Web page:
In Everton’s case, they had no further shots after scoring the winner – why would they? They had taken the lead in an important game and QPR had just 13 minutes plus stoppage time to score. Generally speaking, it is easier to set a team up not to concede than to set a team up to score. Even though circumstances therefore dictated that QPR would have more shots, it did not significantly increase their chances of getting a second equaliser. Everton were largely on top when the game was level, and this is reflected in the match stats when broken down.
Another helpful way to analyse this would be to break down the shots per game table into 15-minute periods. In the first 15 minutes of games, QPR place joint 10th (along with 3 other sides) overall, with 1.6 shots, and slip to joint bottom in the away table with just 0.9. Conversely, in the final 30 minutes of games they rise to 2nd place in the overall table, with an average of 6.4 attempts in the 60-90th minutes, with 6.8 and 6.0 at home and away respectively.
The case with Burnley is somewhat different. Even if they are dominated by their opponents, they usually manage a respectable shots tally, even against sides in the upper reaches of the table. In their recent defeat to Southampton, they managed 15 shots on goal (Southampton had 20), which is well above their average of 11.6 per game and their away average of 10.9. Additionally, they registered 10 attempts in the 1-0 win over Manchester City (with 22 shots against) and 9 against Liverpool (20 shots against).
It certainly cannot be said for Burnley that, unlike QPR, they are a side that only manages to attack the opposition when they are chasing the game. They had already managed 3 and 4 shots against Liverpool and Southampton respectively at the time of going behind, which indicates that they aren’t afraid to have a go when the score is even.
Indeed, if you look at the shots per game table for just the first 15 minutes of games, Burnley rank 6th with a total of 1.8 and rise to 3rd in the home table with 2.4. If you break the shots per game table down into 15-minute segments, there is no great difference across the board. The number of shots increases towards the end of the game as they often find themselves behind, but it remains relatively consistent, unlike that of The Hoops, who have a far higher average in the closing stages.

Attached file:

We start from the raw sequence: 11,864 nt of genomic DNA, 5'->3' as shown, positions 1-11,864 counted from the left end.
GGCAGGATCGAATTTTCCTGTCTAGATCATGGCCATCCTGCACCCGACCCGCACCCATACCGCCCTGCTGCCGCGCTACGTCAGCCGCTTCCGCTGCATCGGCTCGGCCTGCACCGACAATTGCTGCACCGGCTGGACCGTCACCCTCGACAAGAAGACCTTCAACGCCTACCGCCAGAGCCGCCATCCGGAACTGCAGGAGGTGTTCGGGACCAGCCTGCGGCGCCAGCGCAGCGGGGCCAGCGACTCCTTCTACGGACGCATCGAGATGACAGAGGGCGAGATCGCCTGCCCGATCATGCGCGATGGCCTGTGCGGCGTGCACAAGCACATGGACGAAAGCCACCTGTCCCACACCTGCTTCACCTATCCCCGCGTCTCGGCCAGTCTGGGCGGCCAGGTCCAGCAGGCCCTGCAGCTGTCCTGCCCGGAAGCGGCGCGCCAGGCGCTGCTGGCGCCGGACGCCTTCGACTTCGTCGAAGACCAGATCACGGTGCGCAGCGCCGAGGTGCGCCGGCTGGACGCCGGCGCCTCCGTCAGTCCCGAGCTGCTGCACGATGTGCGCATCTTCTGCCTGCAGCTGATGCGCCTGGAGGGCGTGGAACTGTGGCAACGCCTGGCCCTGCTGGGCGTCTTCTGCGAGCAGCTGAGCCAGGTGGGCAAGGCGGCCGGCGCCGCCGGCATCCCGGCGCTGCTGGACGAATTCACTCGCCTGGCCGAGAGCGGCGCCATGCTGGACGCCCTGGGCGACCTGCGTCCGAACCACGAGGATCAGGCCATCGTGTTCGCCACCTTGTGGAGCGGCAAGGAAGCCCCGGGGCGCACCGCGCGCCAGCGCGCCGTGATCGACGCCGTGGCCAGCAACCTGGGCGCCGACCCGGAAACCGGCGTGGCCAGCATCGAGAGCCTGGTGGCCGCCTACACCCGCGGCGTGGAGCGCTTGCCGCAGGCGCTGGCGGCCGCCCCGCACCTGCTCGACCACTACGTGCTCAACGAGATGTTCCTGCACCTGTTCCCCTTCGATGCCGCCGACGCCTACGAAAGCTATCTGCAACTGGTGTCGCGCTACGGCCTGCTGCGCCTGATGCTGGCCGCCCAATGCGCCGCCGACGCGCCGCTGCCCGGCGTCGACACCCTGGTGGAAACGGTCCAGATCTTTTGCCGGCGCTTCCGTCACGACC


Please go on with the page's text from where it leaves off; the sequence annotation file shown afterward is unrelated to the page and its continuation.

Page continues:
Another thing the research found is that Burnley’s shot tally doesn’t simply accumulate due to their players taking speculative efforts from 30 yards. The stats show that they shoot from distance no more than most other teams. Of their 11.6 shots per game on average, 4.9 come from outside of the box – about 42%, and only 4 teams are shooting less from distance. In percentage terms, their ratio puts them about halfway up the table.
So how is the league position explained? Well, the number of shots the opposition had in the above games should be a clue. If you allow the opposition to mount attacks and break your lines for sustained periods of a game, the chances of conceding increase significantly. Burnley concede the 4th most shots per game in the division at 15.1 – 13.4 at home (3rd) and 17.1 away (4th). This is reflected in their goals against column, as their 52 goals conceded is the 4th worst defensive record in the Premier League. Only Sunderland, QPR and West Ham are shot at more times per game than Burnley, the first two of those currently joining the Clarets in the relegation zone.
Neither Burnley’s goals for nor their goals against column is good enough. Although they manage a reasonable amount of shots per game, the opposition manages more. Burnley this season haven’t been a side that typically plays a defensive game and hopes to nick a win; if they see the opportunity to attack the opposition, they will take it, hence they create a few chances. But if the opposition is superior they are always more likely to have more spells of dominance, and this is reflected in the chances other teams create against Burnley and their total goals conceded. If they were to tighten up to restrict the number of chances for the opposition, the chances they created themselves would also decrease.
There is a positive correlation between the number of shots a team has and the amount of goals they score, and in turn how they perform over the season. It is not an exact science and the capacity for anomalies does exist. There are always reasons for these anomalies and secondary stats are therefore needed to give more weight to the primary stats. In a competitive environment like professional football where differences are often made by fine margins, it is important to delve beyond the primary stats, which are influenced by various game situations and analyse both the context of the numbers and the specific figures found in a detailed breakdown.
These statistics were taken from the websites whoscored.com and BBC Sport.